The largest region of Romania is also the one that’s been most visited on the page of most novels. The true Transylvania might be lacking in the “bloodthirsty-creatures-of-the-night” department, but makes for an excellent holiday destination for those who fancy a trip down the pathways of history.
Transylvania is a cultural hotbed; the cohabitation of groups such as Romanians, Hungarians, Saxons and Romas is the thing which defines its particular cultural flavour. This diversity extends to both its landscapes and architecture. The region is encircled by the harsh Carpathian Mountains and, as you travel close to its centre you find the landscape transform to one of rolling hills and criss-crossing rivers. The region’s architecture is a mixture of the old and the new; travellers can visit big cities with a distinct Western flavour or tour the country-side, a beautiful landscape dotted with numerous medieval fortress towns, ancient monasteries and castles which have survived throughout its history.
Journey to the Past
Transylvania is the gateway for a trip that can transport you to a time far gone where you can immerse yourself in the culture of times long past. The remnants of yesterday are the heritage of a multi-ethnic culture that can be seen (and felt, and heard) on the folk costumes, medieval architecture, traditional cuisine, music and local festivals. Tradition is very much alive in the small villages of the country-side, where you can find fine folks making a living as shepherds and weavers, while blacksmiths and carpenters make the items people use everyday.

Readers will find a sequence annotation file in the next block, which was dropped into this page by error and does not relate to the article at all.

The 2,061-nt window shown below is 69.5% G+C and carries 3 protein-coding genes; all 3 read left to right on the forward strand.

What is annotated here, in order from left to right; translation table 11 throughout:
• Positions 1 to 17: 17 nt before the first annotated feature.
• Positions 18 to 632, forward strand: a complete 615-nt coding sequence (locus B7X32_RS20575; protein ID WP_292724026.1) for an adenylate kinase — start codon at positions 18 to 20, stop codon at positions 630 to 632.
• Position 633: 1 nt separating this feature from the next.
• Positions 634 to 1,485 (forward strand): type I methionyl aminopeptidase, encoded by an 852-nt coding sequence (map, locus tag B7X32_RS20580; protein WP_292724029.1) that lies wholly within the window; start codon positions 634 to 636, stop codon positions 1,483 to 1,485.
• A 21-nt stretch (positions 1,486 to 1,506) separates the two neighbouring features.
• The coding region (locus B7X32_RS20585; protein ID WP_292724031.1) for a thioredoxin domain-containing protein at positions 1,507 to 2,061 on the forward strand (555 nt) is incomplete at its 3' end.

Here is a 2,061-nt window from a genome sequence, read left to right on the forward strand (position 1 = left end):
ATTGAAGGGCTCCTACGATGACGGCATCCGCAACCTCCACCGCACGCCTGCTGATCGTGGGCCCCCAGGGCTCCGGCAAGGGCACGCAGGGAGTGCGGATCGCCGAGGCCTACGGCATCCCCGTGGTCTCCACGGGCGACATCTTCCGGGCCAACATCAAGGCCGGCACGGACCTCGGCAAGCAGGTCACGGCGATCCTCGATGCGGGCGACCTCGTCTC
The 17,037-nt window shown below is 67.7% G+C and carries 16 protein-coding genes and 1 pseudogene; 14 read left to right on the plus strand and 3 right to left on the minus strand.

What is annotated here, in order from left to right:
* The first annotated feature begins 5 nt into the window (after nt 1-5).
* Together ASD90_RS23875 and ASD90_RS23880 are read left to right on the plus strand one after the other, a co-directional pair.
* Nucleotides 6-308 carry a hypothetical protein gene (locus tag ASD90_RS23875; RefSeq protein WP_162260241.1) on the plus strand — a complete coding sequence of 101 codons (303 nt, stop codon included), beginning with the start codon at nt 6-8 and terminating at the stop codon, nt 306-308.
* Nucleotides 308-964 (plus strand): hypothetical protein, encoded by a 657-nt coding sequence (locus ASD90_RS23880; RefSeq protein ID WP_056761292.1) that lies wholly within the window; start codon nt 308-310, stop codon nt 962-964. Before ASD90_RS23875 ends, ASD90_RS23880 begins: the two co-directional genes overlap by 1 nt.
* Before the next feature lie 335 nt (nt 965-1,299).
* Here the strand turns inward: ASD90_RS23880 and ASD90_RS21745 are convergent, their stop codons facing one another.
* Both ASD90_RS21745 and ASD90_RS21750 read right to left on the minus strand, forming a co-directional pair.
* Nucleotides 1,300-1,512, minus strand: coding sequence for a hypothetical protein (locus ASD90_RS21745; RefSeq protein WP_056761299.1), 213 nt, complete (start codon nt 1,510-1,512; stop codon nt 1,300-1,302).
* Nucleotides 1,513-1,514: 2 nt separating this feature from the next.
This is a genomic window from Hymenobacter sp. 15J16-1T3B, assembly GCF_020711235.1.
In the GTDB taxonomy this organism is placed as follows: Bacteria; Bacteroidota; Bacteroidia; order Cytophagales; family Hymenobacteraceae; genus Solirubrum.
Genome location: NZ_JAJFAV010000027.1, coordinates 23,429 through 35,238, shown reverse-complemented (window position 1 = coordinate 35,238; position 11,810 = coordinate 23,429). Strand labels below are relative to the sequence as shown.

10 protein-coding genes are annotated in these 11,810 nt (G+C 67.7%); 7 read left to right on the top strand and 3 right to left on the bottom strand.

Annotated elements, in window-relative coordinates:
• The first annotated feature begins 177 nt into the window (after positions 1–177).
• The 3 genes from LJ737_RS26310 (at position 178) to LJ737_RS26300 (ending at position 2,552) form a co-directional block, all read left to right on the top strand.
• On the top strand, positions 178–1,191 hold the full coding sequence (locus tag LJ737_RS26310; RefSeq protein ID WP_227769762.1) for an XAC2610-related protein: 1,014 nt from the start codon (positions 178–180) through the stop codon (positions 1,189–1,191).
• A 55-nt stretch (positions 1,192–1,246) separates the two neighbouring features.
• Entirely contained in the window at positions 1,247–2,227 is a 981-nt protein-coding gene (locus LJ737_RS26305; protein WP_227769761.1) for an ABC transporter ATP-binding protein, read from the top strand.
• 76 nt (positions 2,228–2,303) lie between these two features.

Where to start? With some of the best preserved medieval towns throughout Europe, the answer is not often easy. Great choices include cities such as Brasov, housing old Saxon architecture and citadel ruins; Sibiu, a postcard of cobblestone streets and soft coloured houses; or Sighisoara, the perfect locale for a suspense novel with its hilltop citadel, secret passages and 14th century clock tower. If you fancy something more spectacular, however, you can check out some of Transylvania’s stunning castles; the Bran, a massive Gothic structure with an ethereal design reminiscent of a fairy-tale is often associated with the famous Prince Vlad Tepes and should be included in any itinerary.
After an eventful century which included the moving of political borders, ethnic tension, two World Wars and their own Communist totalitarian regime, Transylvania is now the most developed region in Romania. Part due to tourism and part due to having a strong capitalist tradition that underlined the culture before World War II, the region has been able to recuperate from challenging times and blossom into a true gem of Eastern Europe. An eclectic land that combines the influence of the western world without diluting its traditional heritage, Transylvania is definitely a place the modern traveller should not miss.